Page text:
October 7, 2019—February 16, 2020
Rebecca and Rick White Gallery, Lutnick Library
Curated by Alex Stern '20, “Who Created the New and Copied the Old”: Printed Books of the Fifteenth Century examines the many roles of printed books in the first fifty years following the advent of print, moving throughout medieval Europe through the lens of religion and scholarship to explore the relationship between printed text and its owner.
November 6, 2019—December 31, 2019
Rufus Jones is well known for his impact on Quaker theology and his work as part of the American Friends Service Committee (AFSC), as well as his impact on Haverford College. This exhibit brings items from his papers, housed in Quaker & Special Collections, to his study.
November 28, 2019—May 17, 2020
These vases, the gift of Ernest & George Allen, graduates of Haverford College, are on display in support of "Culture and Crisis in the Golden Age of Athens." Text for the exhibit was written by Jenna McKinley '15 when she curated an exhibit of these materials.
Hugh D. Vail: "Volunteer Weatherman"
Curated by Grace Thiele '17
This exhibit provides a biography of Hugh D. Vail, a professor of mathematics and natural philosophy at Haverford College in the 1800s and is comprised of letters, an obituary, a Quaker meeting's genealogy, and a diary entry.
The Letters and Journals of Thomas Scattergood
Curated by Jordan Nieusma '14
This exhibit is made up of important and representative passages from the journals, letters, and memoirs of Thomas Scattergood (1748-1814).
Quakers and Slavery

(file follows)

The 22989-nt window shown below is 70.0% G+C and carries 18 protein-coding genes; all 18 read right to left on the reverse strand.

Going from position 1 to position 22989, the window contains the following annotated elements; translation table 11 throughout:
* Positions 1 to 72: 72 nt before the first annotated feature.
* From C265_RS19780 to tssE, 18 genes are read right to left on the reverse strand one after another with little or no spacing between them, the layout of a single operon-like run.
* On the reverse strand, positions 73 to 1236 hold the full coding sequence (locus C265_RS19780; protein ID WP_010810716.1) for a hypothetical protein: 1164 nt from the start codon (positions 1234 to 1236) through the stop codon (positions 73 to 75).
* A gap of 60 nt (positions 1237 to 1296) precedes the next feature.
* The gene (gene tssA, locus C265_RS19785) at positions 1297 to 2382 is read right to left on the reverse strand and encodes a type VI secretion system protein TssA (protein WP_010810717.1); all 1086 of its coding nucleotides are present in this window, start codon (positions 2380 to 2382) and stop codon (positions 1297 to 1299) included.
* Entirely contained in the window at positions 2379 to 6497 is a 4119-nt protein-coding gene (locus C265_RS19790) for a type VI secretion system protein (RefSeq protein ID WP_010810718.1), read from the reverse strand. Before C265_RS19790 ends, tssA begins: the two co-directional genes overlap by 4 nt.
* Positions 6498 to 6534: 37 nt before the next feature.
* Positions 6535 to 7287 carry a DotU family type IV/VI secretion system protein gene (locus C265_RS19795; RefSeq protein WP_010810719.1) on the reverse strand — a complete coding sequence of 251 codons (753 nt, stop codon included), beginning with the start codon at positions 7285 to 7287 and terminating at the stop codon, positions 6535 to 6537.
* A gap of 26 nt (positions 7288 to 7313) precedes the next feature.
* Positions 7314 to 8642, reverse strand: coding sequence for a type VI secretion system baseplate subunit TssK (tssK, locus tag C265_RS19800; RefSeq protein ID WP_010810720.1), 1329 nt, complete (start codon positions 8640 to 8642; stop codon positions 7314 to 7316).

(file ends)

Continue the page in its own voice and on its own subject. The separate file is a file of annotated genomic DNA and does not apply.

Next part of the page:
Curated by John Anderies and Christopher Densmore
A joint digital project of Quaker & Special Collections and Friends Historical Library, this online projected coincided with an international conference on Quakers and slavery. The Religious Society of Friends (Quakers) was the first corporate body in Britain and North America to fully condemn slavery as both ethically and religiously wrong in all circumstances. It is in Quaker records that we have some of the earliest manifestations of anti-slavery sentiment, dating from the 1600s. After the 1750s, Quakers actively engaged in attempting to sway public opinion in Britain and America against the slave trade and slavery in general. At the same time, Quakers became actively involved in the economic, educational and political well being of the formerly enslaved.
Shakespeare in His Time and for All Time
Curated by Jon Sweitzer-Lamme '14 and co-curated by Thomas Littrell '15
This exhibit celebrates the 450th birthday of William Shakespeare through an exploration of the Shakespeare-related holdings of Haverford College's Special Collections.